Renoviction Battle in Isla Vista: CBC & The Sweeps Remains a Ghost Town Amidst Legal Twist


Houston Sasselli

News Editor

CBC & The Sweeps, an apartment complex in Isla Vista (I.V.), has continued to face a housing crisis since the property was bought for $91 million by Core Spaces, a Chicago-based developer. The company’s plan involved massive renovations, triggering a mass eviction back in March 2023.

The tenants, a mix of students, families, and Section 8 residents, were caught off guard by the 60-day eviction notices. The move, deemed a “code red” housing emergency, sparked immediate protests and action from the Core Spaces Tenant Association (CSTA). The saga reached a perplexing stalemate in December, when the Santa Barbara Superior Court deemed eviction notices insufficient, prompting a temporary victory that now appears to have been too costly as landlords issue corrected termination notices.

Attorney Lacy Taylor of Thyne Taylor Fox Howard revealed that about six unlawful detainer cases were dismissed, leading the new owners to opt for a restart rather than an appeal. Taylor explained that the appeal process would be more time-consuming than issuing new notices, emphasizing the practicality of this decision. Interestingly, no rent has been collected since eviction proceedings began, as accepting rent could imply tenants’ right to remain. Instead, landlords are enticing remaining tenants to vacate by offering a substantial sum of money, including rent waivers and other incentives.

As the legal battles unfold, Stanley Tzankov, a member of the Santa Barbara Tenants Union, paints a vivid picture of the aftermath. What was once a thriving community on El Colegio, the main road to UC Santa Barbara, now stands eerily empty as self-evicted tenants make way for contractors. Tzankov’s visit to the four buildings in January revealed a stark reality — out of 166 units, approximately 146 were uninhabited or undergoing construction, while 20 appeared occupied or were ready for occupancy. The Sweeps was being transformed by the new owners. 

The heart of the issue lies in Core Spaces. Specializing in converting existing buildings into upscale college apartments, Core Spaces faced resistance from tenants who fought to retain their apartments. With prices around $2,000 for a one-bedroom, this has been considered reasonably priced for I.V. housing. The battle took a legal turn when Core Spaces applied for permits, signaling an intent to transform the property into expensive, by-the-bed student-only housing. Santa Barbara County is reviewing permits to replace windows and renovate various elements for the conversion of around 10 apartments into study, fitness, and club rooms.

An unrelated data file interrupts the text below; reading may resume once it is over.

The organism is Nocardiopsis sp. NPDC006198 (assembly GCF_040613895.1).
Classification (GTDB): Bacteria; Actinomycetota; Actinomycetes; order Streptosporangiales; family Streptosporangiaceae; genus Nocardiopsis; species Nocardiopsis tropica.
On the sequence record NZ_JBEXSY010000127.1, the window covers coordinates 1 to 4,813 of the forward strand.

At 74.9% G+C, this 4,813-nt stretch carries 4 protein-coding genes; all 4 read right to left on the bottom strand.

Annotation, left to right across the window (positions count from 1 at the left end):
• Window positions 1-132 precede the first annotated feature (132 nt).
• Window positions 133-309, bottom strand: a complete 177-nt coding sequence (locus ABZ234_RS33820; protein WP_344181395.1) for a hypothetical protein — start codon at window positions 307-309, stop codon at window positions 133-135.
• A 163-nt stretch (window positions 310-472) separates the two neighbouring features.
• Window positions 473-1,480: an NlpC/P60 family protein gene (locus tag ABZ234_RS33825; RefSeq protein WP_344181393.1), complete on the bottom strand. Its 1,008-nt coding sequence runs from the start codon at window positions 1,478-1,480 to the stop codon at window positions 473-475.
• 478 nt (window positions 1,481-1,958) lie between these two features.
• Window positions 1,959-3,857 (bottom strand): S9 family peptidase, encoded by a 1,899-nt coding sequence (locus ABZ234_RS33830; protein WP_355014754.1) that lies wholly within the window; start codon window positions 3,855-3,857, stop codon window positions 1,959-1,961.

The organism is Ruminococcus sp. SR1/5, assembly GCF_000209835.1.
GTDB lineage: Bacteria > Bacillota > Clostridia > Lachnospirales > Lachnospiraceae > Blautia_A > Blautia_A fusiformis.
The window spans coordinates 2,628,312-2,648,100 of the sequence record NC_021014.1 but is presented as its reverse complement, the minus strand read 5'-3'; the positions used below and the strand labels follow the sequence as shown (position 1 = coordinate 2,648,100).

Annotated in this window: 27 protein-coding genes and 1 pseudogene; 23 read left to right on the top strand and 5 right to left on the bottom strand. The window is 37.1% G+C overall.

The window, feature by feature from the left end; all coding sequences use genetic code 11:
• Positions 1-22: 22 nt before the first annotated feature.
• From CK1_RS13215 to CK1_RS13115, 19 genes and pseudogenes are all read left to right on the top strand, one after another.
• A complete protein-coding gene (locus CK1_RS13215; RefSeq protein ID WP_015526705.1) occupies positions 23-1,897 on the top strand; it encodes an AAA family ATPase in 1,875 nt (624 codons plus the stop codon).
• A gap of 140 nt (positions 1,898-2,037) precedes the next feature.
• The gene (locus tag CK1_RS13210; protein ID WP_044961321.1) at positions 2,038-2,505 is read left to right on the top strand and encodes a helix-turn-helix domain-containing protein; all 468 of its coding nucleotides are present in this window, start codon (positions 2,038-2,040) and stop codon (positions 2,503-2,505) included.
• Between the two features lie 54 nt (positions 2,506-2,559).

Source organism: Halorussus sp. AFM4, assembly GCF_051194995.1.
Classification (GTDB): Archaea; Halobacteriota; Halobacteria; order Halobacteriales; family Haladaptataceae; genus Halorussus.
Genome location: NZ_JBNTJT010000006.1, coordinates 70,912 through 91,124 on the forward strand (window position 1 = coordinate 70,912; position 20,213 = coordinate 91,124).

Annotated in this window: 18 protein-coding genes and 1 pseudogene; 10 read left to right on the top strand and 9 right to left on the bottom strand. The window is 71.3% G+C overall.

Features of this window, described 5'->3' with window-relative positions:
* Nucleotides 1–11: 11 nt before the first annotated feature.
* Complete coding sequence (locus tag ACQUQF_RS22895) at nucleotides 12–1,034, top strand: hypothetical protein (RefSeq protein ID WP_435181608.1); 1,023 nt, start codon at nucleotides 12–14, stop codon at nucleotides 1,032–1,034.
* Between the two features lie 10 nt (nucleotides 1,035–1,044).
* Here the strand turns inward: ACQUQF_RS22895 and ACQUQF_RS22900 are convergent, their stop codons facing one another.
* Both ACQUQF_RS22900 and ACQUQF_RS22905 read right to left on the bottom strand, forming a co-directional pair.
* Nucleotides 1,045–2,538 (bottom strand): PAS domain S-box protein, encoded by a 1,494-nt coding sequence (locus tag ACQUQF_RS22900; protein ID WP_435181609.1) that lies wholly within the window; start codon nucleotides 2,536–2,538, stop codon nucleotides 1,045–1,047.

A critical point of contention arose in the interpretation of laws governing eviction for substantial renovation. The county’s urgency law, passed this summer, mandated that eviction notices must describe renovations, provide permit copies, and allow tenants to return after completion. However, the court, guided by California’s no-fault eviction laws, focused on the absence of specific work details in the original notices. Taylor expressed disagreement with the court’s decision, deeming it a stretch and inconsistent with prior rulings.

The legal intricacies continued, with the confidentiality of eviction cases complicating matters. Taylor noted the impracticality of appealing without a record, necessitating an Ex Parte application for access to the court’s ruling. The Legal Aid Foundation of Santa Barbara County, who represented tenants, remained tight-lipped on the ruling, underscoring the confidential nature of eviction proceedings.

As the saga unfolds, CBC & The Sweeps remains a symbol of the broader challenges communities face when corporate interests clash with tenant rights. It isn’t the first time that tenants have been evicted by the choice of the property owner, and it isn’t the first time that rent has been so high it is nearly unaffordable to pay. The Bottom Line newspaper began covering this issue in 2006 by following a series of tenant evictions in I.V., and those concerns of a housing crisis continue on today. What the residents of I.V. are still searching for is hope that one day it might just get better. The future of I.V.’s housing crisis remains uncertain as the renovation saga continues to unfold, leaving its indelible mark on the town’s history.


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